The Attorney General and the High Court are in agreement that a recent novel, Deyal, being written by popular novelist and filmmaker Humayun Ahmed contains some historical inaccuracies that should not be read by the people of the country. The honorable Court does not think that some facts on a historical event mentioned in this novel exactly match the version of the history our government as well as the Court believe to be the correct version. Press reports say that the novelist agreed to change his novel as directed by the honourable Court. Millions of fans of the novelist are eagerly waiting to read the government approved, High Court certified version of the upcoming historical fiction. Literary critics have no doubt that this new fiction of Humayun Ahmed will also enthrall its readers and will be a bestseller – just like all the other work by the author.
If that was all there was to it, if the event mentioned above ended the story, if the implication of the state and court action ended at this point of history – then there would not be any need for an op-ed piece.
But it is very likely that the precedence the honourable High Court has just created will have reverberating effect on the future of literary freedom in this country.
There is hardly any literate Bengali on both sides of the border who did not grow up reading and appreciating the heart wrenching melancholy of Mir Mosharraf Hossain’s classic “Bishad Shindhu”. This historical fiction gives us a version of history that pretty much demonizes Yazid and Mu’abia. A dispassionate historical analysis most likely will not be as black and white as depicted by Mir Mosharraf Hossain. With growing religious intolerance and widening scope of sectarian fighting in the Muslim world, what if, in a few years an Attorney General who is deeply indoctrinated with Ahle Sunnah, Wahhabi or Salafi lineage of thought process, feels that Mir Mosharraf Hossain did not do justice to historical facts? What if this hypothetical Attorney General argues that Mir Mosharraf was either a Shi’ite or was a believer of Sufism and the book “Bishad Sindhu” either needs to be corrected for historical accuracy or be taken away from public circulation and sale? In such a situation, the “Deyal” verdict will act as a precedence and guideline.
Let’s consider a different example.
Sunil Ganguly in his famous historical fiction “Purbo Poschim” had one of his main characters describe late President Ziaur Rahman Bir Uttam as a ‘reluctant freedom fighter’. Half the nation as well as the leadership and activists of one of the two major political parties of Bangladesh, BNP, strongly disagree, believing Zia to be the most prominent leaders of our war of freedom.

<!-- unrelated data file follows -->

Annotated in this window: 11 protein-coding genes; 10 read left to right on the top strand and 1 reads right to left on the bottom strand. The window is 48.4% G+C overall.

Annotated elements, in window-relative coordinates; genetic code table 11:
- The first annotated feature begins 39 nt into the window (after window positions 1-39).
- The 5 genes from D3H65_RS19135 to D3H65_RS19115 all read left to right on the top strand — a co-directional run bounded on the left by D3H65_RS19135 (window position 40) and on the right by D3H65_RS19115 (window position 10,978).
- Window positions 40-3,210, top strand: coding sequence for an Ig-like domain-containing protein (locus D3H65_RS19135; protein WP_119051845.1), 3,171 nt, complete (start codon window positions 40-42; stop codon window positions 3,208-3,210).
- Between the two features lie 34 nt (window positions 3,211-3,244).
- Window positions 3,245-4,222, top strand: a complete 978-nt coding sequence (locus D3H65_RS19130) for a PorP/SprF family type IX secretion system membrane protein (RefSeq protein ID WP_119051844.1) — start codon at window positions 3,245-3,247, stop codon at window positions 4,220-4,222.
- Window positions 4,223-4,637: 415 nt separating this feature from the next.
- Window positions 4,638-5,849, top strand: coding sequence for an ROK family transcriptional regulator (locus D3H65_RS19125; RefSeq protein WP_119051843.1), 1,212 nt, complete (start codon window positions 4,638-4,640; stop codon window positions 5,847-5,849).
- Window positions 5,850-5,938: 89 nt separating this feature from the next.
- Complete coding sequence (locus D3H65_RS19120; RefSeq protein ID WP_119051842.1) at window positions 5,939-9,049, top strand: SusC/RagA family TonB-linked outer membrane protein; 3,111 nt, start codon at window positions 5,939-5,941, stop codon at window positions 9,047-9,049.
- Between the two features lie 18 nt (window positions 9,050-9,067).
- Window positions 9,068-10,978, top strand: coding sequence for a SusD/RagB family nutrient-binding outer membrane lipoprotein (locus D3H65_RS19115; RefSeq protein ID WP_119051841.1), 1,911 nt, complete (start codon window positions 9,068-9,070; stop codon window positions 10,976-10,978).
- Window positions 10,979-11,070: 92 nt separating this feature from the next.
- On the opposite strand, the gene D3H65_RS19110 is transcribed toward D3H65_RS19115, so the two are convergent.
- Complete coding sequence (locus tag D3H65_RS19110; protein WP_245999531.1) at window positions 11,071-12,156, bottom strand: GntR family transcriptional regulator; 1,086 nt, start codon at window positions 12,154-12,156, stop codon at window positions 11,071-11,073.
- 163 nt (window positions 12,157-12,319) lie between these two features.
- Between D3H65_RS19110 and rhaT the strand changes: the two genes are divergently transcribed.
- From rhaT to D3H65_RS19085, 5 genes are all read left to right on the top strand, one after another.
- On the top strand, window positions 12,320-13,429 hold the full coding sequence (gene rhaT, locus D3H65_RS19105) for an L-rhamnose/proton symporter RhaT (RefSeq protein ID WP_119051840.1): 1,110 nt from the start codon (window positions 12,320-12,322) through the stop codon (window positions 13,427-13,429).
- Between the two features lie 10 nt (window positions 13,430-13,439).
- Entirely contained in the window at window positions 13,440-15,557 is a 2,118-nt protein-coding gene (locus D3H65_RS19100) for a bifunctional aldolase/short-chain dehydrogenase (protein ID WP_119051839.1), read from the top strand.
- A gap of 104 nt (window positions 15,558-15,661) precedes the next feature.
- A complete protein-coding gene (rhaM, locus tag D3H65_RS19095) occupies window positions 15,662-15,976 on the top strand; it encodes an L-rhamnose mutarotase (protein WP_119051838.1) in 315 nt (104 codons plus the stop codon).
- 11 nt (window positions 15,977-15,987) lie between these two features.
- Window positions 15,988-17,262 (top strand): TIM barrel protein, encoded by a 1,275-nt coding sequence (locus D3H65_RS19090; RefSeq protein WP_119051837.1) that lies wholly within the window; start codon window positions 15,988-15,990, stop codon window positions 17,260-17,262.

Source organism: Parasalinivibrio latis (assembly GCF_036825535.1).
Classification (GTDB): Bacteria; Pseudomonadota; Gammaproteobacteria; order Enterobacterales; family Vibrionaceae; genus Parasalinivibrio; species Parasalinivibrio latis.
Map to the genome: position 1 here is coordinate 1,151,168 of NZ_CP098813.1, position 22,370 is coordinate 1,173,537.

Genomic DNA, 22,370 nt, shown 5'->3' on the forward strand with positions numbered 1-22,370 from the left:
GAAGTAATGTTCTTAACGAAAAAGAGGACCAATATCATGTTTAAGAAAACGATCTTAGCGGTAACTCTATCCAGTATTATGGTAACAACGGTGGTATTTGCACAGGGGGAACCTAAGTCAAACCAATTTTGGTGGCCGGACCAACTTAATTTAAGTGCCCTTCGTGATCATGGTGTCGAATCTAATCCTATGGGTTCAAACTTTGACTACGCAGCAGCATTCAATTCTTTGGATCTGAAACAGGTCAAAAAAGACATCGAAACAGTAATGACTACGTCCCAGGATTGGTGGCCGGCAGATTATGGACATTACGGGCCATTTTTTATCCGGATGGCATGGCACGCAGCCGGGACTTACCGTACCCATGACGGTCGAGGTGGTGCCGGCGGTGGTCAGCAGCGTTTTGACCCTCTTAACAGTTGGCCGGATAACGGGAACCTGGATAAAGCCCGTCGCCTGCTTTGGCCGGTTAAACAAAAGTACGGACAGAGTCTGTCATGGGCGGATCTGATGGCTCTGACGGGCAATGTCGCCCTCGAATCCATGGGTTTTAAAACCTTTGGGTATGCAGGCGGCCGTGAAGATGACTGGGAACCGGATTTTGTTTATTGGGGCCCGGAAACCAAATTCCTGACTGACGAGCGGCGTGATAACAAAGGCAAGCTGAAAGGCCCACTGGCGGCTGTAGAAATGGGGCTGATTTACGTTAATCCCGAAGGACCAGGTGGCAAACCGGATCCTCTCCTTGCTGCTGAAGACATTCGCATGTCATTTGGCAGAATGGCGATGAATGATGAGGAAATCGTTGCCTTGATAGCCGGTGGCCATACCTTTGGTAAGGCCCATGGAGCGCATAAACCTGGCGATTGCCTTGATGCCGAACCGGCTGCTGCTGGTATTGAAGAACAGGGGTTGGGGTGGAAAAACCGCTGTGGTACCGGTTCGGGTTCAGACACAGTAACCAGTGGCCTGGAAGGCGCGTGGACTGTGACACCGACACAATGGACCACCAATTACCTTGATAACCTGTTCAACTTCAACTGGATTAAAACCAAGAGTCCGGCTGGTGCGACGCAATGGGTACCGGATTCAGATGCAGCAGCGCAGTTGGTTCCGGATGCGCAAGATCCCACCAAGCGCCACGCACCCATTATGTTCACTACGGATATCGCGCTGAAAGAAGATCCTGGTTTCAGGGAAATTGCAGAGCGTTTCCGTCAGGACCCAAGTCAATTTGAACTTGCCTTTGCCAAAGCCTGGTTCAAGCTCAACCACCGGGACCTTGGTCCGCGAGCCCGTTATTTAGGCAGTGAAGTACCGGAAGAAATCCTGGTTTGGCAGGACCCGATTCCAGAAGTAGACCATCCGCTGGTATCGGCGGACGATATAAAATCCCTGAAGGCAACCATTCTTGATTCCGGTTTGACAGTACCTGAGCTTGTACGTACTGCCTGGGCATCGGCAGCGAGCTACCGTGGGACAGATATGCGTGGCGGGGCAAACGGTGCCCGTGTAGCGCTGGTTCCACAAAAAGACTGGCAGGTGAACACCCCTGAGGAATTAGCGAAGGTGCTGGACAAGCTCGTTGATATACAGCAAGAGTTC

We have seen Justice Fayezee type judges in the last BNP era. What if a BNP appointed Attorney General and a new honourable High Court bench uses the precedence of “Deyal” verdict to deal with their perceived historical inaccuracies in Bangla classic “Purbo Poshchim”?
It is true that fiction writers have to remain answerable to history when they write history-based fictions. But that does not mean historical fictions are history book themselves. And historical fictions should never replace history books. Novelists, for the sake of the storyline, may indulge in varying degree of infidelity to historical facts. That is a novelist’s literary prerogative.
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15th August of 1975 is one the saddest time in the history of Bangladesh. No doubt Humayun Ahmed’s literary skill will help people appreciate the depth of the sadness and the loss for the nation. The book is not available to us yet. But in recent reviews of the manuscript published in a vernacular daily, Professors Anwar Hossain and Syed Monzurul Islam assure us that the novel, except for a few factual deviations and mischaracterization of Lt Col Faruq, will correctly put everybody in their respective places. They went on to clarify that the novel did everything to uphold the sky tall stature of Bangabandhu Mujib.
The reviewers also stressed that the novel depicts Brigadier Khaled Mosharraf and Col. Taher in very positive light and Dr. Anwar Hossain (Brother and ex-political comrade of Col. Taher) approved the characterization. From the reviews published in daily Prothom Alo, we also gather that this novel puts late President Ziaur Rahman back to the place in history where he belongs.
When Dr. Anwar Hossain feels complacent at Humayun Ahmed’s treatment of Ziaur Rahman, one gets a reason to be concerned at. It is clearly known where Dr Anwar Hossain stands vis-à-vis 1975 and Ziaur Rahman. There is a serious attempt to rewrite the history of 1975. In that revised black and white history; Col. Taher, Brig. Khaled Mosharraf, Col. Haider, and Col. Huda – all are in one side of the conflict – they are the good guys. On the other side – the bad guy is Ziaur Rahman. Although this history cannot be farther from the truth, this is the version of history our government approved and promotes. Humayun Ahmed has every right to believe Prof Anwar Hossain’s version of our history and he may be writing “Deyal” from that conviction. Or is he unnecessarily putting himself in the foray by agreeing to write on a very contentious period of our history?
As we wait to read the novel, it seems this novel will pass the kosher standard set by our current government and is about to earn court certification for historical accuracy. But it will remain a question whether Humayun Ahmed’s novel will pass the standard of literary honesty. Ultimately it will be up to the readers how they will embrace the novel.
Rumi Ahmed, a blogger and rights activist writes from Florida, USA.